Dzierżoniów / Reichenbach

July 10th, 2014
Dzierżoniów / Reinchenbach

Dzierżoniów / Reinchenbach

The rich history of the City of Dzierżoniów / Reichenbach in Dol­ny Śląsk / Lower Silesia records frequent political changes. In the town and its surrounding area, one finds proof of the reigning Piast Dukes of Schweidnitz-Jauer, the Kings of Bohemia, the Habsburg emperors, the Prussian kings, and of the German Empire of 1871. The roots of the town reach back to the 13th century. The first recorded mention of Reichenbach refers to a document, written on February 13, 1268. At the end of the 13th century, Reichenbach becomes the center for the surrounding area and assumes the character of a fortified town. In 1428, the town is attacked by the armies of the Bohemian Hussites and totally destroyed. The plague and other epidemics repeatedly claim many victims.

In the 15th century, Silesia falls under the Bohemian crown and, a century later, becomes part of the Habsburg monarchy. In 1763 at the end of the Third Silesian war, Reichenbach and most of Silesia become part of the Kingdom of Prussia.

In the 16th century, business and trades, the production of linen and other goods bring about the “Gol­den Century of Reichenbach.” The Silesian Wars of 1740 to 1763 soon disrupt this peaceful era. During the Napoleonic Wars, several in­ternational congresses take place in Reichenbach, which to a large degree determine the future map of Europe. This is the time during which Reichenbach reaches the height of its political importance. Between 1816 and 1820, it even becomes the capital of one of the four districts of the province of Si­lesia.

In the 19th century, the town and its surrounding villages become the center of the Silesian weaving industries. The centuries old cot­tage weaving industry is replaced by large scale industrial produc­tion facilities. This economical and social change brings unspeakable poverty and political unrest and upheaval to the area, which culmi­nate in the uprising of the Silesian weavers in 1842. Through various projects, the Prussian kings try to alleviate the suffering of the population and the irate factory workers. The city of Reichenbach gains from these measures as well as from the connection to the new railroad in Schweidnitz / Świdnica and from there with the larger Prussian railroad system.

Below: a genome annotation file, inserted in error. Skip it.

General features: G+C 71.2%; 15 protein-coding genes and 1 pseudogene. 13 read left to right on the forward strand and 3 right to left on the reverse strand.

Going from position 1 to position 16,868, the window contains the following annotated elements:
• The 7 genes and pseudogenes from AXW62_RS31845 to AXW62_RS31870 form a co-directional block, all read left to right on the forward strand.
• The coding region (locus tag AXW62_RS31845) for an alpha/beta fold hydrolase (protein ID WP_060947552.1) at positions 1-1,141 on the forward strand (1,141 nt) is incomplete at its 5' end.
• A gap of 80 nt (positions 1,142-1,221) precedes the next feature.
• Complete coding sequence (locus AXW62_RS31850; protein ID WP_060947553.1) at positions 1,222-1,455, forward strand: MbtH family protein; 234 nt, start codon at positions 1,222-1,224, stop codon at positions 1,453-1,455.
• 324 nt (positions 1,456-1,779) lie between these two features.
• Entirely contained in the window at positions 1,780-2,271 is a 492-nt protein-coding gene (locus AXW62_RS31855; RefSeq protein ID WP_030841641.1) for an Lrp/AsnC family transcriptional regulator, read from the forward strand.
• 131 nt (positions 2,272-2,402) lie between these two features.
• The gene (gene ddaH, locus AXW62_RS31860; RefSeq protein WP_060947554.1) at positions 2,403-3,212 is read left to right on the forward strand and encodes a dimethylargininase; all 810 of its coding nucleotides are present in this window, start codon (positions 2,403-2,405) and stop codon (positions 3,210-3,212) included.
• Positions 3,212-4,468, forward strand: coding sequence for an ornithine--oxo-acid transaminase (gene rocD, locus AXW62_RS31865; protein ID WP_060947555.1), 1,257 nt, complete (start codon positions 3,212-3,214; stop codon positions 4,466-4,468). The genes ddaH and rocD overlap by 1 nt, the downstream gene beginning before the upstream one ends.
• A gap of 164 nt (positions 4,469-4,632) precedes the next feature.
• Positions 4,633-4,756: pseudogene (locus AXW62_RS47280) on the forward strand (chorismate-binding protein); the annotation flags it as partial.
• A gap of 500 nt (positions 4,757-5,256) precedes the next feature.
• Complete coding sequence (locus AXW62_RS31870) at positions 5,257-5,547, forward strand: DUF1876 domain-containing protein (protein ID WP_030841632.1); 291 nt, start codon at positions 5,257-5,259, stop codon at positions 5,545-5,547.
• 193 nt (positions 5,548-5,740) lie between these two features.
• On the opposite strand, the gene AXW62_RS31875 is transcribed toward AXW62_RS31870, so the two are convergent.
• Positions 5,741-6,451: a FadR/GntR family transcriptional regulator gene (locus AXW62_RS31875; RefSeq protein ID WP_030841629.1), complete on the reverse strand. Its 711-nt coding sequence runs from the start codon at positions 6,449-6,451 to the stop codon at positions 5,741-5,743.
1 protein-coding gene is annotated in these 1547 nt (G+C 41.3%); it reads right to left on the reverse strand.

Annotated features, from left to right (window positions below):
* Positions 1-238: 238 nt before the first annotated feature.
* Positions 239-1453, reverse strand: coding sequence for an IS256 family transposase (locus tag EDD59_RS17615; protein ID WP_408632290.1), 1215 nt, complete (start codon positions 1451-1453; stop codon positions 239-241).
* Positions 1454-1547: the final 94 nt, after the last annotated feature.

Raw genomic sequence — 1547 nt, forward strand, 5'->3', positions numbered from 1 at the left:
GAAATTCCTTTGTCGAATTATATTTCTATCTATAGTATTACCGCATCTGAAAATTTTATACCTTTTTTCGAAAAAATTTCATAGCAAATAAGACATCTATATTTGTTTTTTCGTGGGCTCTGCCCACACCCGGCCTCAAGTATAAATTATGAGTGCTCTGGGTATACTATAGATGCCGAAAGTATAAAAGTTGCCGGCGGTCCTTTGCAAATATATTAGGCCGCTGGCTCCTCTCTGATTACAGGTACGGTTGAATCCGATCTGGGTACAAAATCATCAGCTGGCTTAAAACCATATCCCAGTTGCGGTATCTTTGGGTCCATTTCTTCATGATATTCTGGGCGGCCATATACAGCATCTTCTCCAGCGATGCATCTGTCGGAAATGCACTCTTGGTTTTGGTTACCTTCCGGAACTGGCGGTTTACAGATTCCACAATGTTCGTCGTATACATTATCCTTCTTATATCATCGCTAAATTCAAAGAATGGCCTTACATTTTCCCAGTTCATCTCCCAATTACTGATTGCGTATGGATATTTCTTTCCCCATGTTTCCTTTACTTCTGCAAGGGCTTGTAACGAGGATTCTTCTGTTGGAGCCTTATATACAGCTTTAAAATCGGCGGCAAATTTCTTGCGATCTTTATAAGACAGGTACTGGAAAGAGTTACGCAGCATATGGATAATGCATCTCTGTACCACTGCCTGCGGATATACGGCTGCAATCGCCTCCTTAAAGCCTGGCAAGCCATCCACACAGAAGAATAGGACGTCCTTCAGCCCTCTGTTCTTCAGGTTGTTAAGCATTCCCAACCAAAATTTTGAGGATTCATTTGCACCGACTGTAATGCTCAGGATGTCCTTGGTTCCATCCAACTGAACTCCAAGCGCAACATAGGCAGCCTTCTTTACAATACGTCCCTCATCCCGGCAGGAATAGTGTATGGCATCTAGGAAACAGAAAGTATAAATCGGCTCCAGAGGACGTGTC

During World War I and World War II, Reichenbach remains untou­ched by destruction. In the year 1945, the city finds itself in the area that would belong to Poland according to the Potsdam Treaty. Soon after the end of World War II, many Jewish survivors libera­ted from the concentration camps settle in the city which now recei­ves the name of Rychbach, which, however, is soon changed to Dzierżoniów after the father of bee keeping, Jan Dzierżon. Econo­mically, the linen and the electro­mechanical industries experience large scale development. During the late 1980s and early 1990s, Poland becomes a democracy and achieves its full independence. New laws permit local self-govern­ment for the communities and thus, Dzierżoniów gains legal and financial autonomy.

© John Koch 2009

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